Sympathetic pregnancy (couvade) describes a situation in which otherwise healthy men — whose partners are expecting babies — experience pregnancy-related symptoms. While some research suggests that couvade might be common, it isn't a recognized mental illness or disease. Further studies are needed to determine whether couvade is a physical condition with psychological causes.
Symptoms reported to be associated with couvade vary and typically occur only during the first and third trimesters of pregnancy.
- Physical symptoms. These symptoms might include nausea, heartburn, abdominal pain, bloating, appetite changes, respiratory problems, toothaches, leg cramps, backaches, and urinary or genital irritations.
- Psychological symptoms. These symptoms might include changes in sleeping patterns, anxiety, depression, reduced libido and restlessness.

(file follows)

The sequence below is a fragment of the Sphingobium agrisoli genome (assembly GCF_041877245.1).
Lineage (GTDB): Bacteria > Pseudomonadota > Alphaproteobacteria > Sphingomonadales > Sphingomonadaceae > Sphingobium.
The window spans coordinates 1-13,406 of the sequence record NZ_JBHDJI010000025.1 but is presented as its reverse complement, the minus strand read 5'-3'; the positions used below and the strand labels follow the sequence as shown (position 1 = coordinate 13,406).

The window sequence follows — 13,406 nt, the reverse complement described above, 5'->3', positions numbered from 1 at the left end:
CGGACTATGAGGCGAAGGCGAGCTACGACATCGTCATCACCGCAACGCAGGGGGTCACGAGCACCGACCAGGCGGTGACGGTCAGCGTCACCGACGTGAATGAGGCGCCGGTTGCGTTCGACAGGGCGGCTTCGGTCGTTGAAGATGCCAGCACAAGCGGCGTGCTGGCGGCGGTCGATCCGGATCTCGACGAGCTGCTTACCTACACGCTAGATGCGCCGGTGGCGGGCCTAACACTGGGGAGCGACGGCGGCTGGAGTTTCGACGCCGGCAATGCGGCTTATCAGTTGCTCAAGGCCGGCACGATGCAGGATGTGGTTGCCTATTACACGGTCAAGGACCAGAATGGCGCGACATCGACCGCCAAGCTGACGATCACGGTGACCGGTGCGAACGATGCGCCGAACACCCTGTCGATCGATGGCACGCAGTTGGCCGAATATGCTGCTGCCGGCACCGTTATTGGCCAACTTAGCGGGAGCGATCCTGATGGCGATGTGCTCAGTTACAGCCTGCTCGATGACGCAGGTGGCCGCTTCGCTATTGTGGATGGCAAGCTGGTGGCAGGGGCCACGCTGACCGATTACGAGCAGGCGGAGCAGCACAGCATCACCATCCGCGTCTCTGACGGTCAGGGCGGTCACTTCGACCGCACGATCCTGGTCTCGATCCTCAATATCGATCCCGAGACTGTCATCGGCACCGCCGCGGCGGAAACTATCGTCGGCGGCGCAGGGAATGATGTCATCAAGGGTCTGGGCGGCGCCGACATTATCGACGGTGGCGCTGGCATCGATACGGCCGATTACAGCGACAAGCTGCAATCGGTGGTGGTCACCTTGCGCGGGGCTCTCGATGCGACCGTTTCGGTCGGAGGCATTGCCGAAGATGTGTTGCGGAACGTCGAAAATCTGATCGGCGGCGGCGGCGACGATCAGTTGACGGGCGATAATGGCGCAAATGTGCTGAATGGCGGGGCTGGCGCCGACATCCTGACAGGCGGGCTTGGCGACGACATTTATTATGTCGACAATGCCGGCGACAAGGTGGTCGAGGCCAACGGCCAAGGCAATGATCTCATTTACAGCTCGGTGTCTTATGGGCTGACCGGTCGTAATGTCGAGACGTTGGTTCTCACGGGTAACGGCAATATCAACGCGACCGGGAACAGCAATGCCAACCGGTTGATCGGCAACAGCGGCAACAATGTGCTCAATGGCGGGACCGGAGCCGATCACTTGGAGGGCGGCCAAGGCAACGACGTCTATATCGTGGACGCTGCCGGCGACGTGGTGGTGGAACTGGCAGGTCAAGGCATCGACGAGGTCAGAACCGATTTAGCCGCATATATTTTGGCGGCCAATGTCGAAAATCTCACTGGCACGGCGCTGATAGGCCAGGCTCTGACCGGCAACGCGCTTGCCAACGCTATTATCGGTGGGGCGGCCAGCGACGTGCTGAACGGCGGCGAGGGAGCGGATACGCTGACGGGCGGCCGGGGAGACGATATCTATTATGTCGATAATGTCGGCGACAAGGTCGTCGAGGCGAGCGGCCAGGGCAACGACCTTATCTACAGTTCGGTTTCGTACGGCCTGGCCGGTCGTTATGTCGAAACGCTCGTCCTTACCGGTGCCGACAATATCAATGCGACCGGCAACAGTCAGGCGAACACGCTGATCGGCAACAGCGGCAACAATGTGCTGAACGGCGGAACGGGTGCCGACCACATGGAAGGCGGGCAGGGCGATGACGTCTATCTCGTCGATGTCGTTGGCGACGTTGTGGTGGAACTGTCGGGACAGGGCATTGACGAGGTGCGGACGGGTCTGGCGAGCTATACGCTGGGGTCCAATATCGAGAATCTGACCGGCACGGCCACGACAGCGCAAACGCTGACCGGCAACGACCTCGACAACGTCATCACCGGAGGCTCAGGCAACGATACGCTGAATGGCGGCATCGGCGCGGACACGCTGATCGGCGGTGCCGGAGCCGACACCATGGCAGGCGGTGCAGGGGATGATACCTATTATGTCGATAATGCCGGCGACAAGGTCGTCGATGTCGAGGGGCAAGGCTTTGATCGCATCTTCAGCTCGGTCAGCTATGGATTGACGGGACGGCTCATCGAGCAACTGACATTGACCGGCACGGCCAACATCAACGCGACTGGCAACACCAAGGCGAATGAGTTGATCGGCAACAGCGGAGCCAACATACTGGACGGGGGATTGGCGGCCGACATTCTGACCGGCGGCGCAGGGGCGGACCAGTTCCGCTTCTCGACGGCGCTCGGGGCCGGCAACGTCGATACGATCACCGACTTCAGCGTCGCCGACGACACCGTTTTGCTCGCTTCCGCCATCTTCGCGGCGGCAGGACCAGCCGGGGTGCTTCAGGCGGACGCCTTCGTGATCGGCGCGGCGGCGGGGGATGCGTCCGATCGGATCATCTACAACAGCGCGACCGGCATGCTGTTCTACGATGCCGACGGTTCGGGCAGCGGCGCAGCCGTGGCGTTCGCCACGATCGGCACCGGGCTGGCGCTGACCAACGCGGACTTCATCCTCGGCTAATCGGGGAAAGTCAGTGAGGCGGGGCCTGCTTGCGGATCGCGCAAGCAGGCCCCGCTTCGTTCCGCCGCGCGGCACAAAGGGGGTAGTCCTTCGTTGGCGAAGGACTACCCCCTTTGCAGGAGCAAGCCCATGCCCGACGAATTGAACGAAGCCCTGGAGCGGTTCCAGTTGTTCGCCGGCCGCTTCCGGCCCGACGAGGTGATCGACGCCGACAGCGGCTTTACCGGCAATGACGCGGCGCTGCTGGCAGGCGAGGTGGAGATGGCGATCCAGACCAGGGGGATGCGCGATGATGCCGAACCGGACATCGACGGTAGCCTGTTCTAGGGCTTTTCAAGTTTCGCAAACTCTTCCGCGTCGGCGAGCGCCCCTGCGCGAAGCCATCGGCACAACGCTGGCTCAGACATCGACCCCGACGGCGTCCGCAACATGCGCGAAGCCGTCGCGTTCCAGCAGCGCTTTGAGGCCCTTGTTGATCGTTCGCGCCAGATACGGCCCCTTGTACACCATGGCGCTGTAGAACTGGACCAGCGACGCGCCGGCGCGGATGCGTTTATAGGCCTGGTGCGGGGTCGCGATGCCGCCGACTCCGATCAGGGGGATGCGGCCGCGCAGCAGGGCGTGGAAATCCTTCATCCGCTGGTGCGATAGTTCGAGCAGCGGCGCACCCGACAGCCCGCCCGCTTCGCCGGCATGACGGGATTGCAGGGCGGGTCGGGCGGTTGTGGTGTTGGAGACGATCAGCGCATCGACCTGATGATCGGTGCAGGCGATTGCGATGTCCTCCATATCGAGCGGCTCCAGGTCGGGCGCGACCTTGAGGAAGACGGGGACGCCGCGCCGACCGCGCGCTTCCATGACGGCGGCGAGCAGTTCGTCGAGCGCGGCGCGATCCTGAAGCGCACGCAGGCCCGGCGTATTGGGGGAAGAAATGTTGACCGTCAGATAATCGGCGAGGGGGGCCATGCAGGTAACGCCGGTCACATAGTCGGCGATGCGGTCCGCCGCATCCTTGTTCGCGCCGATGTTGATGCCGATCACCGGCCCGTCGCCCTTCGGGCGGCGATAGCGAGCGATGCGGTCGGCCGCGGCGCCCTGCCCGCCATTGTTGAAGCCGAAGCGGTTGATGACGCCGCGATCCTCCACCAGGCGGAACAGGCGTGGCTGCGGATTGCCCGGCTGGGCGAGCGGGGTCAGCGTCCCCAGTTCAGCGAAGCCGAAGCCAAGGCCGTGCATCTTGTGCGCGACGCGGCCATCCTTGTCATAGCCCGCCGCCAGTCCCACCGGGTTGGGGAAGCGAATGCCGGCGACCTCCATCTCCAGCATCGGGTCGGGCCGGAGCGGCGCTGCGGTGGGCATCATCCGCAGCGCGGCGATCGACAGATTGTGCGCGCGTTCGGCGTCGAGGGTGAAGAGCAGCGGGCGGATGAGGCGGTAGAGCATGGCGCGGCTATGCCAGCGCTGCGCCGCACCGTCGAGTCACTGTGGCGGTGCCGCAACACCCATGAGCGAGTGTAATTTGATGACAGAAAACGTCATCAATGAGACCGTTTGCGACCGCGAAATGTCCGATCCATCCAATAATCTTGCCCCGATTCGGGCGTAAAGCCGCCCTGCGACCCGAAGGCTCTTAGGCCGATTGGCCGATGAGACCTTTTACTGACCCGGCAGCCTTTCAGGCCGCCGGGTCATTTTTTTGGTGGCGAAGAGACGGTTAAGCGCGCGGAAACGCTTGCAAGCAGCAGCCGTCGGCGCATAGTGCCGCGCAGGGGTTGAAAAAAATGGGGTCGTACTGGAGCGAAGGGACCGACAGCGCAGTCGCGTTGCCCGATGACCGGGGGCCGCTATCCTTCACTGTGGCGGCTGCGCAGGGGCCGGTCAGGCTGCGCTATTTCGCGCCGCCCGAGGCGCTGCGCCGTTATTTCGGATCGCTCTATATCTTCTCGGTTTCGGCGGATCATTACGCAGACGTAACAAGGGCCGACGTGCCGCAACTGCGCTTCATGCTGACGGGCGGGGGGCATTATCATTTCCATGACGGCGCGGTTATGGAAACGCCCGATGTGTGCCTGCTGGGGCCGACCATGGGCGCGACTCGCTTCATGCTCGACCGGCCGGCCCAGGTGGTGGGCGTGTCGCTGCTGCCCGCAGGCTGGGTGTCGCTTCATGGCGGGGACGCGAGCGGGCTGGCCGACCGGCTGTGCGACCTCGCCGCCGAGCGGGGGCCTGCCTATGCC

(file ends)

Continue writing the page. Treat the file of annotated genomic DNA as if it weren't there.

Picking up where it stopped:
Whether couvade is real or not, what's certain is that becoming a new parent can be exciting, emotional and stressful. If your partner is pregnant, take steps to manage stress and prepare for parenthood. Attend prenatal classes. Seek out advice and encouragement from friends and family. Talk to your partner. Understanding and planning for the challenges ahead can help ease your transition into parenthood.
Aug. 25, 2016
- Kazmierczak M, et al. Couvade syndrome among Polish expectant fathers. Medical Science Monitor. 2013;19:132.
- Brennan A, et al. A critical review of the couvade syndrome: The pregnant male. Journal of Reproductive and Infant Psychology. 2007;25:3.
- Curtis GB, et al. Your Pregnancy for the Father-to-be. 2nd ed. Cambridge, Mass.: Da Capo Press; 2009.